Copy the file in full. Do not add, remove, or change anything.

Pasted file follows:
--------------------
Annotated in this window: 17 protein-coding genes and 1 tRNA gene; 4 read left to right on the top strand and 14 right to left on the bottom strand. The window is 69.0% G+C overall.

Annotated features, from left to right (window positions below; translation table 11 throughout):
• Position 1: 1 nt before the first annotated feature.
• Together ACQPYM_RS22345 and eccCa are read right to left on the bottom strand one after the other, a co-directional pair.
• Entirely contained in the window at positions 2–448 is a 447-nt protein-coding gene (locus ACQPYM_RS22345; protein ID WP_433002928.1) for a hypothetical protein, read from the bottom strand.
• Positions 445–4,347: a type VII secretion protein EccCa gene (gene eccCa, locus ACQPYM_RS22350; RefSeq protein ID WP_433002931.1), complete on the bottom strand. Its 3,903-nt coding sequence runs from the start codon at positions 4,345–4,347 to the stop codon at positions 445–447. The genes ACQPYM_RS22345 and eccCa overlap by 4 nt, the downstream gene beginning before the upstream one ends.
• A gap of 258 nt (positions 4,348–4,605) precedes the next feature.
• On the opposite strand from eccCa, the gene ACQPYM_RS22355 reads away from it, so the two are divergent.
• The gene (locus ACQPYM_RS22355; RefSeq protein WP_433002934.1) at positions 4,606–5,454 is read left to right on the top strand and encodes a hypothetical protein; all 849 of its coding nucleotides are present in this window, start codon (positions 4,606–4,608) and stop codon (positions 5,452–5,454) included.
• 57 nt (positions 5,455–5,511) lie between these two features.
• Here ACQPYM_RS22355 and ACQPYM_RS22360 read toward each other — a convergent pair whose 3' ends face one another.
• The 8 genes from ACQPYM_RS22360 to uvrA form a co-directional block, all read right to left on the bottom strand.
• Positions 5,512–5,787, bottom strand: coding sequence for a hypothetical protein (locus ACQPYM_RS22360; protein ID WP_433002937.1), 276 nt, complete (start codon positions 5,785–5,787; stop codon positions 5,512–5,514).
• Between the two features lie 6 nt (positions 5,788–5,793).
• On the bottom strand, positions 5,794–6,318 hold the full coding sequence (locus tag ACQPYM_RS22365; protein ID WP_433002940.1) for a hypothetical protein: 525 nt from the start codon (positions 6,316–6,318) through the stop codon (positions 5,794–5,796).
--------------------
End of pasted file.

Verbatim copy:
Annotated in this window: 17 protein-coding genes and 1 tRNA gene; 4 read left to right on the top strand and 14 right to left on the bottom strand. The window is 69.0% G+C overall.

Annotated features, from left to right (window positions below; translation table 11 throughout):
• Position 1: 1 nt before the first annotated feature.
• Together ACQPYM_RS22345 and eccCa are read right to left on the bottom strand one after the other, a co-directional pair.
• Entirely contained in the window at positions 2–448 is a 447-nt protein-coding gene (locus ACQPYM_RS22345; protein ID WP_433002928.1) for a hypothetical protein, read from the bottom strand.
• Positions 445–4,347: a type VII secretion protein EccCa gene (gene eccCa, locus ACQPYM_RS22350; RefSeq protein ID WP_433002931.1), complete on the bottom strand. Its 3,903-nt coding sequence runs from the start codon at positions 4,345–4,347 to the stop codon at positions 445–447. The genes ACQPYM_RS22345 and eccCa overlap by 4 nt, the downstream gene beginning before the upstream one ends.
• A gap of 258 nt (positions 4,348–4,605) precedes the next feature.
• On the opposite strand from eccCa, the gene ACQPYM_RS22355 reads away from it, so the two are divergent.
• The gene (locus ACQPYM_RS22355; RefSeq protein WP_433002934.1) at positions 4,606–5,454 is read left to right on the top strand and encodes a hypothetical protein; all 849 of its coding nucleotides are present in this window, start codon (positions 4,606–4,608) and stop codon (positions 5,452–5,454) included.
• 57 nt (positions 5,455–5,511) lie between these two features.
• Here ACQPYM_RS22355 and ACQPYM_RS22360 read toward each other — a convergent pair whose 3' ends face one another.
• The 8 genes from ACQPYM_RS22360 to uvrA form a co-directional block, all read right to left on the bottom strand.
• Positions 5,512–5,787, bottom strand: coding sequence for a hypothetical protein (locus ACQPYM_RS22360; protein ID WP_433002937.1), 276 nt, complete (start codon positions 5,785–5,787; stop codon positions 5,512–5,514).
• Between the two features lie 6 nt (positions 5,788–5,793).
• On the bottom strand, positions 5,794–6,318 hold the full coding sequence (locus tag ACQPYM_RS22365; protein ID WP_433002940.1) for a hypothetical protein: 525 nt from the start codon (positions 6,316–6,318) through the stop codon (positions 5,794–5,796).